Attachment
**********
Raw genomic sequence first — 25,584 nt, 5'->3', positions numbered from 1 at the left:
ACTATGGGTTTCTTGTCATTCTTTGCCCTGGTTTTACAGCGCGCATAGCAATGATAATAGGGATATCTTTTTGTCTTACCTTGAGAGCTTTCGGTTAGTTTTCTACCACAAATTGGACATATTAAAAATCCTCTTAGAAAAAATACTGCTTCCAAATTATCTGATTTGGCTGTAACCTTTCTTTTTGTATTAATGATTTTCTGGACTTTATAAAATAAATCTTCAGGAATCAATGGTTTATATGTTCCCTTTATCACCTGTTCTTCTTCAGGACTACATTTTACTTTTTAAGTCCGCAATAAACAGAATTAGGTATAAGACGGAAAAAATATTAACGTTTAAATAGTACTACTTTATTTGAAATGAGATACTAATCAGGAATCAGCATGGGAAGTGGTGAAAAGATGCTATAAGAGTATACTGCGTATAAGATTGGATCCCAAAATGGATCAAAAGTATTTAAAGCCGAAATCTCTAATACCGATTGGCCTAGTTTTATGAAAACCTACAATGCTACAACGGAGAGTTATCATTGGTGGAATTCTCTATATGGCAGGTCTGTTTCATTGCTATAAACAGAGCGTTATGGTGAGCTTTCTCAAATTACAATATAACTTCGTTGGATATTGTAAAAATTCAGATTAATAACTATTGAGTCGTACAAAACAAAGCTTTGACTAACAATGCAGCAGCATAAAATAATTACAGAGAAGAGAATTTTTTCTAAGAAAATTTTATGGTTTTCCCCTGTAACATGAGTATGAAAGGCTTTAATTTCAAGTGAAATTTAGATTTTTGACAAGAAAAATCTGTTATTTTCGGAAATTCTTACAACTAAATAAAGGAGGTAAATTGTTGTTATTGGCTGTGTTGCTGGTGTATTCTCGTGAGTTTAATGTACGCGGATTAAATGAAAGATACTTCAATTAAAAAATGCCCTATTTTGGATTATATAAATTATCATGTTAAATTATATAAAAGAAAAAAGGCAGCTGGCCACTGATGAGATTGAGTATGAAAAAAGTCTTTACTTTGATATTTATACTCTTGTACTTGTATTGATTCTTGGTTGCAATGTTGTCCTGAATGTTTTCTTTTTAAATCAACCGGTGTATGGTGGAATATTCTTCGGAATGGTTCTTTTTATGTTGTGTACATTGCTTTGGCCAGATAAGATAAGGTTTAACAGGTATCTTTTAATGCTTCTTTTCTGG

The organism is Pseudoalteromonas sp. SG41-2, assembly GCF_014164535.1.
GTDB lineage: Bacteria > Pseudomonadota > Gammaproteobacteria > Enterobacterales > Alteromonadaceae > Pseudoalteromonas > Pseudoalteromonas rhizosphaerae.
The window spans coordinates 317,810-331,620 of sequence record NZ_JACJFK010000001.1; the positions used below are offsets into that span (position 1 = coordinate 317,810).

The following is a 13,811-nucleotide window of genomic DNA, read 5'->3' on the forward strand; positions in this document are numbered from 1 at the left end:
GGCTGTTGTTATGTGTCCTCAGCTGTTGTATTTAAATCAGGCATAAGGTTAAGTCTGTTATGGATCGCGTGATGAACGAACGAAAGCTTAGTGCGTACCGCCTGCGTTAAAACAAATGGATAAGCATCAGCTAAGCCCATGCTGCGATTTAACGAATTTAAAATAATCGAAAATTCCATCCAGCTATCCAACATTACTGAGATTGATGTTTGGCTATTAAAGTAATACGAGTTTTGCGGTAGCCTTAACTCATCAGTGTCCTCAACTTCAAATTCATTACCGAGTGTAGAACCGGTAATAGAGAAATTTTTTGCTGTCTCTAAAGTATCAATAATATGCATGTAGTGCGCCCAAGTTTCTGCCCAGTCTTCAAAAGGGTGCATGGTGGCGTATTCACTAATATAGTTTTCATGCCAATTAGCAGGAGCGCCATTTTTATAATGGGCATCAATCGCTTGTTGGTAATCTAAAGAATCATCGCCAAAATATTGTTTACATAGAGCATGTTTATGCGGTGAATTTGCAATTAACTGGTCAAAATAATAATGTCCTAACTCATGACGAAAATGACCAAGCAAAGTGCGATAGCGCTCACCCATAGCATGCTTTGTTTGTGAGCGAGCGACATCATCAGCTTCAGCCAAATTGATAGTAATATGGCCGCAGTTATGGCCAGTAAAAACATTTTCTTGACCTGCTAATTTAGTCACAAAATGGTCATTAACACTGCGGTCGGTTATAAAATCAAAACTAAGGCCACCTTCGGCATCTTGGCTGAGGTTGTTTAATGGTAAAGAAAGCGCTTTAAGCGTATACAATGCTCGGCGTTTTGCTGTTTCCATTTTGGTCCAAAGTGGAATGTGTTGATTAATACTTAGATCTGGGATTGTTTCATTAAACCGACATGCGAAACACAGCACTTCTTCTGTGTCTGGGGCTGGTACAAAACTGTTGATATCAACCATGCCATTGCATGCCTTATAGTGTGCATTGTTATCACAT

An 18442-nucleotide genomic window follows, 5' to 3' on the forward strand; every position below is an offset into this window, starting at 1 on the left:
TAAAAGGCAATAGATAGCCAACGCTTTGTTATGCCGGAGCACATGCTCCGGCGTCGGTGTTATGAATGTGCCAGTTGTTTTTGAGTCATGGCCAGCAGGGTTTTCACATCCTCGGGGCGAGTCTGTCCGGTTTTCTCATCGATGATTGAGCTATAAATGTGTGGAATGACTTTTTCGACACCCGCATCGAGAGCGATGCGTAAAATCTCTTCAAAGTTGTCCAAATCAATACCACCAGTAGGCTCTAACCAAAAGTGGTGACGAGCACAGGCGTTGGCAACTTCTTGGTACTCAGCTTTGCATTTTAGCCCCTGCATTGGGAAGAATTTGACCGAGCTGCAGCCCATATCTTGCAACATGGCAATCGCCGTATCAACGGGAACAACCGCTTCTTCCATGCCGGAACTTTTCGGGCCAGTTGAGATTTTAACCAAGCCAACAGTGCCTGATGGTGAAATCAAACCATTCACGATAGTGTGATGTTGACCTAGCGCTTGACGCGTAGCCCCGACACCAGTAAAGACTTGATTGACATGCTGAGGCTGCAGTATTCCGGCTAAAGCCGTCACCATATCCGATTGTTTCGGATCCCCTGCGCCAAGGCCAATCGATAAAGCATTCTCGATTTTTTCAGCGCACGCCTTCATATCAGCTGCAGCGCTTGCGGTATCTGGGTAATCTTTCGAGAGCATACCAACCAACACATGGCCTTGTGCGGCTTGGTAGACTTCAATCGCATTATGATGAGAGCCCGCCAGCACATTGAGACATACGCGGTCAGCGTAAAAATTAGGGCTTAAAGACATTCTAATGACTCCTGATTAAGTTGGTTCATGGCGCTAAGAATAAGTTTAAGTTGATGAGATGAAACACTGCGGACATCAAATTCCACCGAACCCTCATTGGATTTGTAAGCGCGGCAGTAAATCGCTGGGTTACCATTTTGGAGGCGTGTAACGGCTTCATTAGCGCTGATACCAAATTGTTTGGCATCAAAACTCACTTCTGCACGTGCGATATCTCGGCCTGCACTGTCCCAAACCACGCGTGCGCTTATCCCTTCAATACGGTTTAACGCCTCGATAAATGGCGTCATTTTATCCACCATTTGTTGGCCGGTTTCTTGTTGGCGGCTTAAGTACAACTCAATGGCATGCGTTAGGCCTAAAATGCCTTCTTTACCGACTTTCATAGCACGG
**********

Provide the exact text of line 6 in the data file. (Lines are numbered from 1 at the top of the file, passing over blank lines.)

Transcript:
The following is a 13,811-nucleotide window of genomic DNA, read 5'->3' on the forward strand; positions in this document are numbered from 1 at the left end: